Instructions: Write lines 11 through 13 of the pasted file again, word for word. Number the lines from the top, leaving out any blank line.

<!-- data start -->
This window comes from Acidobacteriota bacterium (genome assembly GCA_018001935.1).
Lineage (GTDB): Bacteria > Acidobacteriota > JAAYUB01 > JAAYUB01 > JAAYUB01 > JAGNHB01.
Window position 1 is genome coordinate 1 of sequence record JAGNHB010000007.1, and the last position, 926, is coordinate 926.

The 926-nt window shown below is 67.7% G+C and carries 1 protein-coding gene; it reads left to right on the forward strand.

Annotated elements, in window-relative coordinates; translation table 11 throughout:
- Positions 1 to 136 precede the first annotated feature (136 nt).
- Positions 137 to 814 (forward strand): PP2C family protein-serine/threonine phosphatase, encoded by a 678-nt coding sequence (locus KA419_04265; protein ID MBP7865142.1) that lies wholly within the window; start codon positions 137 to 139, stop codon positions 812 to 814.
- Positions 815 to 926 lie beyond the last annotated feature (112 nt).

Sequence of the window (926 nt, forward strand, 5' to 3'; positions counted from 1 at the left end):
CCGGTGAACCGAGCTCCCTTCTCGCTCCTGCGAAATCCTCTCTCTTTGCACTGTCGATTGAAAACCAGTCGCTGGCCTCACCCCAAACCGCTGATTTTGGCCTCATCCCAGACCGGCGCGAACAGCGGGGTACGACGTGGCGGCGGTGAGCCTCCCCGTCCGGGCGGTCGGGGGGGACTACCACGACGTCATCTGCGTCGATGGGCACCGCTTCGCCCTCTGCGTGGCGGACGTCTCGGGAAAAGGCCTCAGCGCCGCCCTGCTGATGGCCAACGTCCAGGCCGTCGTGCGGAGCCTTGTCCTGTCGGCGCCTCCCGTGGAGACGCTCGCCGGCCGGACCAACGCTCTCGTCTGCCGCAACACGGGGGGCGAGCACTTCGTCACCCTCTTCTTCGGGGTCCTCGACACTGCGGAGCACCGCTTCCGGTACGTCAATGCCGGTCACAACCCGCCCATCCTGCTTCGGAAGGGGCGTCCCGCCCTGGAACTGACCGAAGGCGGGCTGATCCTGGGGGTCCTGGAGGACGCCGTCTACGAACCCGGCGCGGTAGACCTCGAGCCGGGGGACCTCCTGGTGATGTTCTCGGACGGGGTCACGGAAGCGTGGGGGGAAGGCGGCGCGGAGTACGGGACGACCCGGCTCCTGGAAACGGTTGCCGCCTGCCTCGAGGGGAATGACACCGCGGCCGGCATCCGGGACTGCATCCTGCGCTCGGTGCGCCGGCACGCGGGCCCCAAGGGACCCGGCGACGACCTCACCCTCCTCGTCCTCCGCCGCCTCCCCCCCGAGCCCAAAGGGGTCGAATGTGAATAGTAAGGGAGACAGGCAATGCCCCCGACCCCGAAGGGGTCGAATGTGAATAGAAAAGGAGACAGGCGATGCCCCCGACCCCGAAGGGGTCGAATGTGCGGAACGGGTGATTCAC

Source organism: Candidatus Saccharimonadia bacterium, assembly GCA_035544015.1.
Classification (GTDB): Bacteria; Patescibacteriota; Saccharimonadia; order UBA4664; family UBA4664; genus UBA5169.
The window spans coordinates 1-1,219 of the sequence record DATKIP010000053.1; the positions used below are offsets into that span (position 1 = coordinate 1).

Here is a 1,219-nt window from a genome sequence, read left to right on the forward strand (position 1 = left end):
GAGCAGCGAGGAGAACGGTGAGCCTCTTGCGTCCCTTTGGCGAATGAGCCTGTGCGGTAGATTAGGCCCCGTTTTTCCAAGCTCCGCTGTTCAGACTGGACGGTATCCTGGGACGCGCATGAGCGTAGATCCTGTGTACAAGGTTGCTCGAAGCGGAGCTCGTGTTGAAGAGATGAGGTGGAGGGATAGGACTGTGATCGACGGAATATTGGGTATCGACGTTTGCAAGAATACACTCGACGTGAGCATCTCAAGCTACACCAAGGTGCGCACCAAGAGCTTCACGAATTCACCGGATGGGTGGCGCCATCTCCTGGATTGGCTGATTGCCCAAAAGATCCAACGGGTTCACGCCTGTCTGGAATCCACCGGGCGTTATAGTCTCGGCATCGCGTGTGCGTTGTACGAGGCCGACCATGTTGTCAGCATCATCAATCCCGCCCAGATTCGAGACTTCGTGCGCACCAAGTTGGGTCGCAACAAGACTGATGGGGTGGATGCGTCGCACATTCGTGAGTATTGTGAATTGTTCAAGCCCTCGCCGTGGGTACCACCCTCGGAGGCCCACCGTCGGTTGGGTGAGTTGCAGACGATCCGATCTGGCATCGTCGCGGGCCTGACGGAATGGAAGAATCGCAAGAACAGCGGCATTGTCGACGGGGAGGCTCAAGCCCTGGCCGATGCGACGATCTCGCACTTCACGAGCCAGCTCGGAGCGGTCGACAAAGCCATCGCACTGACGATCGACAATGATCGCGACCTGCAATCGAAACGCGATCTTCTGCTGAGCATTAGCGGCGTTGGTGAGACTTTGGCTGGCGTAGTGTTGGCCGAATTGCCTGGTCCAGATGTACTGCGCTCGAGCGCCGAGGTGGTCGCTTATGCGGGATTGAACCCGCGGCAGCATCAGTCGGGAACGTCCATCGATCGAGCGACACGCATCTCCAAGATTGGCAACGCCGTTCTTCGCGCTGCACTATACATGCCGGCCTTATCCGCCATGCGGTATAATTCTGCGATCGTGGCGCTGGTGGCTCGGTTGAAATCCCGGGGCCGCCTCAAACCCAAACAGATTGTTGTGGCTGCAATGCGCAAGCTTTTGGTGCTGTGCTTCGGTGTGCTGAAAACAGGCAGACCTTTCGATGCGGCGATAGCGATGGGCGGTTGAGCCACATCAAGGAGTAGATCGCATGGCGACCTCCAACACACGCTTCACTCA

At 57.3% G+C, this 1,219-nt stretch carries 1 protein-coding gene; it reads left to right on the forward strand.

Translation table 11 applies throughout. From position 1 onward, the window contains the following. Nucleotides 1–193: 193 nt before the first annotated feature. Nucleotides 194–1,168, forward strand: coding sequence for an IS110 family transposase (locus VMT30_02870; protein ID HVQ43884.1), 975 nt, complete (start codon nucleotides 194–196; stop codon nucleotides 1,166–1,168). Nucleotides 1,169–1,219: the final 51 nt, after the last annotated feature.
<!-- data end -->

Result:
Source organism: Candidatus Saccharimonadia bacterium, assembly GCA_035544015.1.
Classification (GTDB): Bacteria; Patescibacteriota; Saccharimonadia; order UBA4664; family UBA4664; genus UBA5169.
The window spans coordinates 1-1,219 of the sequence record DATKIP010000053.1; the positions used below are offsets into that span (position 1 = coordinate 1).